In response to receiving the request from the laptop computer 102 to access the paint application as run on a simulation of the smartphone 106, the computer server system 104 can retrieve information associated with the user account for User A and/or the smartphone 106 from the repositories 108 a-c. For example, the computer server system 104 can retrieve setting information for User A's account from the user data repository 108 a, information to instantiate a virtual machine to emulate the smartphone 106 from the virtual machine repository 108 b, and/or information identifying various other applications owned by User A from the application repository 108 c.

The computer server system 104 can use this retrieved information to instantiate a virtual machine 116 for the smartphone 106 on one or more host machines 118 of the computer server system 104. Generally speaking, the host machine 118 is one or more data processing apparatus such as a rack mounted server or other computing device. The data processing apparatus can include data devices in different physical locations, which can have different capabilities and computer architectures. The devices of the host machine 118 can communicate with each other through an internal data communications network that can include one or more wired (e.g., Ethernet) and/or wireless (e.g., WI-FI) networks. The host machine 118 can also communicate with devices on external networks, such as the Internet, through one or more gateways responsible for routing data communication traffic between the internal network and the external network. Other types of external networks are possible.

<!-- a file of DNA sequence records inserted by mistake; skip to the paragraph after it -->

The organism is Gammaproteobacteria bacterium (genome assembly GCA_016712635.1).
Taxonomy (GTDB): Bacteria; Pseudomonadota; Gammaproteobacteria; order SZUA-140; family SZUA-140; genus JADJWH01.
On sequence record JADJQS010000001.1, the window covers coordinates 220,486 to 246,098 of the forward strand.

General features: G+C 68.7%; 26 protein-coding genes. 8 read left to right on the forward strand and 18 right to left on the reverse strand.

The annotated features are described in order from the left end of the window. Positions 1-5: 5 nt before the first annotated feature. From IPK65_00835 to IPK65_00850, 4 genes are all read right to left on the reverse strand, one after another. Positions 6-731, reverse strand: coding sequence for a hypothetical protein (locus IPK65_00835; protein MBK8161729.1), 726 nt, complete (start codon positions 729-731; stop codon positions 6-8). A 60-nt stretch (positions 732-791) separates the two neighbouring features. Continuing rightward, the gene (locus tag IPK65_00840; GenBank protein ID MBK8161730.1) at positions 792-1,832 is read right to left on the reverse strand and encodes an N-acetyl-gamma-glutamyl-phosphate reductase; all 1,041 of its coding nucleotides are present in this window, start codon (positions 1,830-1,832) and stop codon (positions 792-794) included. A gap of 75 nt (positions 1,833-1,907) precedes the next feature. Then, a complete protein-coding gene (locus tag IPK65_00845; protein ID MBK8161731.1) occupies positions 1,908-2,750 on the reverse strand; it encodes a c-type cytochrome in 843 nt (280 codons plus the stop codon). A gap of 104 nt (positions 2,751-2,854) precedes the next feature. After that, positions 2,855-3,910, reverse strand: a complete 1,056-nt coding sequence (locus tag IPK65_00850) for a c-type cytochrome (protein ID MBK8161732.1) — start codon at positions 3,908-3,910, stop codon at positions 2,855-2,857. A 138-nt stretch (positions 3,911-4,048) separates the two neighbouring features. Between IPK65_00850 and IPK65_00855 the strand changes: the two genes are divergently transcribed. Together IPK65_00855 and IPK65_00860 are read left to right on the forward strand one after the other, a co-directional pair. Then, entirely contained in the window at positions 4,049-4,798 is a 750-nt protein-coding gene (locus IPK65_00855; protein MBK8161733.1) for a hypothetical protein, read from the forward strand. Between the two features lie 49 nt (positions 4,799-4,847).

The host machine 118 executes a host operating system 120 or other software that virtualizes the underlying host machine hardware and manages concurrent execution of one or more virtual machines. For example, the host operating system 120 is managing virtual machine 116. The virtual machine 116 includes a simulated version of the underlying hardware of the smartphone 106. The simulated version of the hardware is referred to as virtual hardware 122. Software that is executed by the virtual hardware 122 is referred to as guest software. In some implementations, guest software cannot determine if it is being executed by virtual hardware or by the physical host machine 118. If guest software executing in a virtual machine, or the virtual machine itself, malfunctions or aborts, other virtual machines executing on the host machine 118 will not be affected. The host machine's 118 microprocessor(s) can include processor-level mechanisms to enable virtual hardware to execute software applications efficiently by allowing guest software instructions to be executed directly on the host machine's 118 microprocessor without requiring code-rewriting, recompilation, or instruction emulation.